Almost every garden instruction guide refers to the
importance of “well-draining soil.” If water drains (percolates)
away from plant roots too quickly, the plants will parch even if
they’re getting regular water.
And if water doesn’t drain, many plants will drown and rot
from the roots up. A percolation test – or perk test – is a great
way to measure drainage in your lawn or garden soil.
Dig a hole at least 12” in diameter by 12” deep, with straight
sides. If you’re testing your entire property, dig several holes
scattered around your yard, since drainage can vary.
Fill the hole with water, and let it sit overnight. This saturates
the soil and helps give a more accurate test reading.
Measure the water level by laying a stick, pipe, or other
straight edge across the top of the hole, then use a tape
measure or yardstick to determine the water level.
The ideal soil drainage is around 2” per hour, with readings between 1”- 3” generally OK for garden plants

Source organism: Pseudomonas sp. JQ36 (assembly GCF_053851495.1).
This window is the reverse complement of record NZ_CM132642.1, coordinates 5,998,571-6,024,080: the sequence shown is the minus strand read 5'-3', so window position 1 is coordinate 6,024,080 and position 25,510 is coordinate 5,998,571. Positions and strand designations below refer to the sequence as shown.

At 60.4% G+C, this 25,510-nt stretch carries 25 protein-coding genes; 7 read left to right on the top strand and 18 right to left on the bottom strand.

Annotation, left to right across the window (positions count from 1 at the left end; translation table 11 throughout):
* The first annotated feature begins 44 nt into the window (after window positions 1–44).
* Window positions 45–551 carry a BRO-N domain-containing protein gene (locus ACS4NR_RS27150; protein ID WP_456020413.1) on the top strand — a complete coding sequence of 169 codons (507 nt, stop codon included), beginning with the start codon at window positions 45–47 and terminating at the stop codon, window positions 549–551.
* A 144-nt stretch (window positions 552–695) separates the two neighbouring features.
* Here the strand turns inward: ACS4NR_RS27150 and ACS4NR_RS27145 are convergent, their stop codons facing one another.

that have average drainage needs. If the rate is less than 1” per hour, your drainage is too slow, and you’ll
need to improve drainage or choose plants tolerant of wet soil. If drainage is more than 4” per hour, it’s too
fast. Drainage problems can be addressed by:
Incorporate plenty of compost and organic matter into the soil. Organic matter helps heavy clay soil to drain
and helps coarse sandy soil to hold moisture, so it’s a win-win no matter what your soil type!
Choose plants suited to your soil drainage.
Build raised beds for better control over the soil texture.
Why Do A Perk Test?
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